Prime Minister Albanese sparked a mini controversy last month by wearing a Rio Tinto shirt with “Anthony” emblazoned on the chest pocket to a press conference in Karratha. He was touring an iron ore mining site, in the context of hopes for continued global growth in demand for Australian-sourced critical minerals such as lithium to support clean energy technologies. Albanese reflected this ambition when he proclaimed “there is no reason whatsoever why Australia can't be making batteries given the resources … which are here in Australia”.
But Australia has long struggled to resolve the puzzle of converting enormous mineral wealth into advanced industries manufacturing products such as batteries. Australia’s continued willingness to focus on raw minerals exports is in sharp contrast to a drive underway in other countries to reassert control over their resource endowments as the basis for further industrialisation. As the Prime Minister literally dresses in mining company attire, other countries are using so-called “resource nationalism” measures to compel mining companies to invest in minerals refinement and processing.
Indonesia, for instance, has slapped a ban on raw nickel exports in a bid to supercharge its domestic nickel refinement and electric vehicle industries. The United States’ much-discussed- Inflation Reduction Act has seen conditions put on green tax breaks for domestic production and procurement requirements, including for critical minerals, with claims it has already created 170,000 clean energy jobs. And Chile plans to nationalise its lithium industry and, alongside Argentina and Bolivia, reportedly may seek to form a “lithium OPEC” to control lithium supply and hence pricing.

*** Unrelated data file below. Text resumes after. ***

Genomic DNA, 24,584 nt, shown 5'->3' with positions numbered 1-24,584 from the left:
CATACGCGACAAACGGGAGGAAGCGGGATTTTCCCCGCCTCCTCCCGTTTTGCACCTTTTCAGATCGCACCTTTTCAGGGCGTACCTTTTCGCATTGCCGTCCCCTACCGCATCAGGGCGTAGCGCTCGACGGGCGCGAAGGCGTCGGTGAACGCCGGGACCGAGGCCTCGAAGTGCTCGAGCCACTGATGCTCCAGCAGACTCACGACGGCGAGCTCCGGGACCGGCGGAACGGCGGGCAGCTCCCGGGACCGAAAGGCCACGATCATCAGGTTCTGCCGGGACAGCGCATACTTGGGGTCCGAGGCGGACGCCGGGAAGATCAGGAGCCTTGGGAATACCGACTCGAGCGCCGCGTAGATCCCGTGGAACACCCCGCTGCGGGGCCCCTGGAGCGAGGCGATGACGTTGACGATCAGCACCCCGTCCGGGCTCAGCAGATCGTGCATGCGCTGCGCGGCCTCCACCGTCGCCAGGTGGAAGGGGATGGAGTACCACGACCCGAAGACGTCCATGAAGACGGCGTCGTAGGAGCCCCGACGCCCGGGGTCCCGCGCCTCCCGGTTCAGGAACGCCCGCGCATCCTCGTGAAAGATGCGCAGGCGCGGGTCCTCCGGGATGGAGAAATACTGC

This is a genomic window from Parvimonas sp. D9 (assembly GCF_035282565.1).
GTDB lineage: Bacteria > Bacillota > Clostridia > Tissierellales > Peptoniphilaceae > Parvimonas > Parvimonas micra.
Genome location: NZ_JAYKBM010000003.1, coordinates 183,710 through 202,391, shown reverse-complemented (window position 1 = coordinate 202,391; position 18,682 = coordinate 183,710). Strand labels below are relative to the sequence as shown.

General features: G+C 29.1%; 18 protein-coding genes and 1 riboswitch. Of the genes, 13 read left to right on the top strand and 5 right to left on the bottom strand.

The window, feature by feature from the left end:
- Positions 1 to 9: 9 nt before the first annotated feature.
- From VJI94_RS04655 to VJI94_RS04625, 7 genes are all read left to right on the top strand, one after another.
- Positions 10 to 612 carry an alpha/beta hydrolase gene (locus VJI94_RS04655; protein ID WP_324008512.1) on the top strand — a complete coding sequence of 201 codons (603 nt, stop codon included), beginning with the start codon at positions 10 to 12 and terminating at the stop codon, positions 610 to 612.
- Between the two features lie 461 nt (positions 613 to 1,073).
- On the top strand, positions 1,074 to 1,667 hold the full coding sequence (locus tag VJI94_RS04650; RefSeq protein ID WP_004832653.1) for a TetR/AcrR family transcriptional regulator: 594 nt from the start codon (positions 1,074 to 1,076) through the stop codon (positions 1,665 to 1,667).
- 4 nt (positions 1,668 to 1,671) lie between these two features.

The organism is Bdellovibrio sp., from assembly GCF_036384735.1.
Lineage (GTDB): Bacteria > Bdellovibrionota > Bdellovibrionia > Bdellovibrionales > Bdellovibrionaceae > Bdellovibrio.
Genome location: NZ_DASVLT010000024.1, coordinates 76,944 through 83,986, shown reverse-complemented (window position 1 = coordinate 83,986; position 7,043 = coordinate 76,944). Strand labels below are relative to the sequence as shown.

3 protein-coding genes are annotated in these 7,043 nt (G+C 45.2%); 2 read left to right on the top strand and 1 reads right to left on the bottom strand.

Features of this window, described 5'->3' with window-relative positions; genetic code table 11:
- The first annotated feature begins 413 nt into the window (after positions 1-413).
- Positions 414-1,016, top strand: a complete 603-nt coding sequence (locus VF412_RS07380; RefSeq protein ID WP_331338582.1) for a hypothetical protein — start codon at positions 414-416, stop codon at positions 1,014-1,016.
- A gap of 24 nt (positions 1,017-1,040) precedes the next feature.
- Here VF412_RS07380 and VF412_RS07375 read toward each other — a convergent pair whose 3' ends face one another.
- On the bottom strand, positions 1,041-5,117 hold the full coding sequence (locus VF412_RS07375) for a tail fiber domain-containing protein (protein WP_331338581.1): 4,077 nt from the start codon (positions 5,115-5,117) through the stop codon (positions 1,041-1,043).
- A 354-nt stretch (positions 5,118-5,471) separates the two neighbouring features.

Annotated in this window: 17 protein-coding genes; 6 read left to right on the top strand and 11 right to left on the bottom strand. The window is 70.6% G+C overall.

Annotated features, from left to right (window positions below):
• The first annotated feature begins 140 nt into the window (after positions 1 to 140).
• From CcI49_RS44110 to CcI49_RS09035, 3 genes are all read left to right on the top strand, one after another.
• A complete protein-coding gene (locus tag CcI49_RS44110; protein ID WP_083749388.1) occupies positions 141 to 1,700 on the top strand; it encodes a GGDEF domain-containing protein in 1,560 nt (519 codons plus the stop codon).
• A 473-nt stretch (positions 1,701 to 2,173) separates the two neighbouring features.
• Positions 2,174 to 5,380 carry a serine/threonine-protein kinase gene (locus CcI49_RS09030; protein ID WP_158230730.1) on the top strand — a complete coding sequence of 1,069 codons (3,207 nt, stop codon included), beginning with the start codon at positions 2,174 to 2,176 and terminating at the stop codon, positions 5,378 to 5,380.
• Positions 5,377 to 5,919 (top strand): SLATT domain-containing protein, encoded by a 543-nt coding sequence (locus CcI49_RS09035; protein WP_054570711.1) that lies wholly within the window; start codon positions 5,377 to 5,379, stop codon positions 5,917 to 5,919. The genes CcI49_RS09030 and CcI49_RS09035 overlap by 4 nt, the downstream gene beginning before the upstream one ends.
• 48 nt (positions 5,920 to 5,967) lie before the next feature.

By comparison, the measure of Australia’s economic complexity – according to the “diversification and complexity” of our exports – has in fact declined over the past decade, suppressing long-term economic growth and job creation.
Australia’s international approach to mining-related industrialisation is simply out of step with its peers. With little evidence to suggest that Australia is meaningfully decreasing its heavy economic reliance on raw minerals exports, the government should be seriously considering adopting its own measures to shape mining policy within Australia and the green transition abroad.
The resource demands of the green transition will only increase the importance of Australia’s mining sector, given the widespread commercial applications of critical minerals in clean energy technologies. Australia, as the government likes to boast, is the “world’s largest producer of lithium, the third-largest producer of cobalt and fourth-largest producer of rare earths”, providing the Australian government with significant leverage.